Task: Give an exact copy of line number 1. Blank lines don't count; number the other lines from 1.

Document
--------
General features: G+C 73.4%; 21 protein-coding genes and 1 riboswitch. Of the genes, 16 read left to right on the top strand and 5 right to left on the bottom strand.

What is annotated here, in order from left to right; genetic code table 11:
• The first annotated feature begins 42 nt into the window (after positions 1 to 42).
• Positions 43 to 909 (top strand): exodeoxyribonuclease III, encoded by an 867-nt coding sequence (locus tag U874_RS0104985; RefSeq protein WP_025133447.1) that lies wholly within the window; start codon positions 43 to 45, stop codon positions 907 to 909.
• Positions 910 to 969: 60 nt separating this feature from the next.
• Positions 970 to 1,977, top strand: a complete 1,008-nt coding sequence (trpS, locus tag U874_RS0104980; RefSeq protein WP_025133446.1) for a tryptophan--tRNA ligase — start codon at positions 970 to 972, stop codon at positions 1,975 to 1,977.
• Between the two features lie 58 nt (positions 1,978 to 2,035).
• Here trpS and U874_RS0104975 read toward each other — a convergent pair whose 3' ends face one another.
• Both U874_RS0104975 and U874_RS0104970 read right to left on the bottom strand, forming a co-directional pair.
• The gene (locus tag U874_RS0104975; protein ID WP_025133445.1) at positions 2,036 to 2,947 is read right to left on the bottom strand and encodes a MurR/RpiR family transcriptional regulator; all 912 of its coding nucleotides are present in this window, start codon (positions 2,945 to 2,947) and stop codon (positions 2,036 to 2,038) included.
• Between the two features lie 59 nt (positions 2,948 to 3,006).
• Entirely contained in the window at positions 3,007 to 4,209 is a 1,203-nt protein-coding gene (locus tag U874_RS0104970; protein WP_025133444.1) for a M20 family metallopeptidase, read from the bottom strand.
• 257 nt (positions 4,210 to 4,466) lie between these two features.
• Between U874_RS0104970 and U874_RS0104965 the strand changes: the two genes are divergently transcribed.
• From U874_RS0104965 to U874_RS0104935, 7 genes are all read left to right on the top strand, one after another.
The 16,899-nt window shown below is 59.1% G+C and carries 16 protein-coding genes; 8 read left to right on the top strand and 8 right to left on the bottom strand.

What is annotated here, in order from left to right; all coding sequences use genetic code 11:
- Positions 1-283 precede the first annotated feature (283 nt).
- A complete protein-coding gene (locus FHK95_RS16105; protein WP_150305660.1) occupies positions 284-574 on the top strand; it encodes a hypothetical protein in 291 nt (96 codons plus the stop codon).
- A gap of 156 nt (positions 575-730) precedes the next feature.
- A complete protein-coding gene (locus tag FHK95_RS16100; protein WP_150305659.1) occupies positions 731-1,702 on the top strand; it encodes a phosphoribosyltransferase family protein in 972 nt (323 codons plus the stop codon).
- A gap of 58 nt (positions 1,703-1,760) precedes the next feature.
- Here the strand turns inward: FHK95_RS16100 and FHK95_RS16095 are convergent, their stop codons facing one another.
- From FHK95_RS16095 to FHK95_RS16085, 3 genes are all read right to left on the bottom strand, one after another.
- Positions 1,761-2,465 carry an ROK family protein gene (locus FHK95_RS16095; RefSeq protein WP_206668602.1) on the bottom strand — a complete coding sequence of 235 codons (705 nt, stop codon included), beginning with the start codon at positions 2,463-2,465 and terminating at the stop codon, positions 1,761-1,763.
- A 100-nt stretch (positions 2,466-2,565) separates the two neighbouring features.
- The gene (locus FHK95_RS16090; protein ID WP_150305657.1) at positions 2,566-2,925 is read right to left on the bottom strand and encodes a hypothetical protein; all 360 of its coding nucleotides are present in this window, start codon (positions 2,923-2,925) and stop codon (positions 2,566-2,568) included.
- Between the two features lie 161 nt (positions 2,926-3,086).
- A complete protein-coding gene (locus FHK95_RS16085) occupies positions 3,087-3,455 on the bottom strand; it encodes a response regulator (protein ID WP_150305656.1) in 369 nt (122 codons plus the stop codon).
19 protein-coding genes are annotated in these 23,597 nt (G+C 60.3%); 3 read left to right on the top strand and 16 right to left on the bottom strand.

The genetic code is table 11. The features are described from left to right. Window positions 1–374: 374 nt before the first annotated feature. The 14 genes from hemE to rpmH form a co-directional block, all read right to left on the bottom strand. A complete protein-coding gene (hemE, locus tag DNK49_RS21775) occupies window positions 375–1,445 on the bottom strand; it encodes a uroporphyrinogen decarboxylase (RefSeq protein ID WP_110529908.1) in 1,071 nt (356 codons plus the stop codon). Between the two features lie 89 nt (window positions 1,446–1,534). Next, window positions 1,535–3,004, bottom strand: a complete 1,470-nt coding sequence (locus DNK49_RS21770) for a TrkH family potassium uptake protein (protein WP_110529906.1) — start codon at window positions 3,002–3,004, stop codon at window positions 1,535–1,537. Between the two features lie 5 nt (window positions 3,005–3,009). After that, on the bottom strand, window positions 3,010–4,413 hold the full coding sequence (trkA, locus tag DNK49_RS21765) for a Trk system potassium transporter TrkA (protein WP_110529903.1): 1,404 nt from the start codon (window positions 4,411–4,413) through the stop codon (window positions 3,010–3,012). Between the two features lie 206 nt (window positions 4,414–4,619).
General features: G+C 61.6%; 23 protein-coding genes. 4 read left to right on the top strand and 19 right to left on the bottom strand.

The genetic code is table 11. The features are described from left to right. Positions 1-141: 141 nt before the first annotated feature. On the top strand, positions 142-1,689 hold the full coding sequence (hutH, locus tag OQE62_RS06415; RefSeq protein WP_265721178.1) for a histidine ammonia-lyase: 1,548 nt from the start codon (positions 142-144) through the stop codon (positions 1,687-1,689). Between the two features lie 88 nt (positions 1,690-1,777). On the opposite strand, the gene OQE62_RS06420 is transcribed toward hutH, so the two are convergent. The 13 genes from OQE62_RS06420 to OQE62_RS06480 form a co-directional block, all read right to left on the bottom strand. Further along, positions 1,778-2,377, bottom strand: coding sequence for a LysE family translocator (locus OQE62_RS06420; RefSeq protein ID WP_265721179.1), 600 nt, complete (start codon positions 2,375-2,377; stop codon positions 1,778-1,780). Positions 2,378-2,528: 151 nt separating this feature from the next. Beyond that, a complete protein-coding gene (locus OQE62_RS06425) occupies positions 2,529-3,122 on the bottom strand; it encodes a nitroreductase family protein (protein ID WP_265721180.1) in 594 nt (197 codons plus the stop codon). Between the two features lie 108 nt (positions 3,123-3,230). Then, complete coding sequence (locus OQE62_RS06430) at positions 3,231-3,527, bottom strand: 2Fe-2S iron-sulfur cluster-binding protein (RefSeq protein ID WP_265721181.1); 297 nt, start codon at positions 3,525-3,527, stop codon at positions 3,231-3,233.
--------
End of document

General features: G+C 73.4%; 21 protein-coding genes and 1 riboswitch. Of the genes, 16 read left to right on the top strand and 5 right to left on the bottom strand.